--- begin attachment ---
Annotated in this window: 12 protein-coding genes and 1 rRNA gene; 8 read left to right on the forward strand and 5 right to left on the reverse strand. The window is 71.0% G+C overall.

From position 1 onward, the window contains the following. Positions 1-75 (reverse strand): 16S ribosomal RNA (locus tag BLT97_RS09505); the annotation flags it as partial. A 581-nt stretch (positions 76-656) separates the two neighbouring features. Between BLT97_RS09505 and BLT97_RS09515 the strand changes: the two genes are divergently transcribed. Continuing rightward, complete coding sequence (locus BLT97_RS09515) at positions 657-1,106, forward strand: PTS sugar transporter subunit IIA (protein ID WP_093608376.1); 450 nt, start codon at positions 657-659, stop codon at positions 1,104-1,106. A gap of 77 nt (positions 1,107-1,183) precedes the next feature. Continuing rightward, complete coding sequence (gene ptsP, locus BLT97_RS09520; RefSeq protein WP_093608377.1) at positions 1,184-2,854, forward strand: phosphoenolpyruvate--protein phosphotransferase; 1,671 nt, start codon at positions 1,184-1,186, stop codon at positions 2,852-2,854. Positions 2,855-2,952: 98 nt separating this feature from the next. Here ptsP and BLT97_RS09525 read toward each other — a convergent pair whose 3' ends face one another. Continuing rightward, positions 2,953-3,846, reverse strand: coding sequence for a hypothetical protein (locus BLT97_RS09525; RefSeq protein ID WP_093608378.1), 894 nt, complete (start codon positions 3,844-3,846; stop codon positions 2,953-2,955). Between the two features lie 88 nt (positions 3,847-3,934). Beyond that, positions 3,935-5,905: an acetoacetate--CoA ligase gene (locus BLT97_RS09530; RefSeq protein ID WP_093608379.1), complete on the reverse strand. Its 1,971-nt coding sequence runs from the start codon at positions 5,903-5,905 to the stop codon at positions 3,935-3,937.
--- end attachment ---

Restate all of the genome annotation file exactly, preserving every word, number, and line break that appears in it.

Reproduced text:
Annotated in this window: 12 protein-coding genes and 1 rRNA gene; 8 read left to right on the forward strand and 5 right to left on the reverse strand. The window is 71.0% G+C overall.

From position 1 onward, the window contains the following. Positions 1-75 (reverse strand): 16S ribosomal RNA (locus tag BLT97_RS09505); the annotation flags it as partial. A 581-nt stretch (positions 76-656) separates the two neighbouring features. Between BLT97_RS09505 and BLT97_RS09515 the strand changes: the two genes are divergently transcribed. Continuing rightward, complete coding sequence (locus BLT97_RS09515) at positions 657-1,106, forward strand: PTS sugar transporter subunit IIA (protein ID WP_093608376.1); 450 nt, start codon at positions 657-659, stop codon at positions 1,104-1,106. A gap of 77 nt (positions 1,107-1,183) precedes the next feature. Continuing rightward, complete coding sequence (gene ptsP, locus BLT97_RS09520; RefSeq protein WP_093608377.1) at positions 1,184-2,854, forward strand: phosphoenolpyruvate--protein phosphotransferase; 1,671 nt, start codon at positions 1,184-1,186, stop codon at positions 2,852-2,854. Positions 2,855-2,952: 98 nt separating this feature from the next. Here ptsP and BLT97_RS09525 read toward each other — a convergent pair whose 3' ends face one another. Continuing rightward, positions 2,953-3,846, reverse strand: coding sequence for a hypothetical protein (locus BLT97_RS09525; RefSeq protein ID WP_093608378.1), 894 nt, complete (start codon positions 3,844-3,846; stop codon positions 2,953-2,955). Between the two features lie 88 nt (positions 3,847-3,934). Beyond that, positions 3,935-5,905: an acetoacetate--CoA ligase gene (locus BLT97_RS09530; RefSeq protein ID WP_093608379.1), complete on the reverse strand. Its 1,971-nt coding sequence runs from the start codon at positions 5,903-5,905 to the stop codon at positions 3,935-3,937.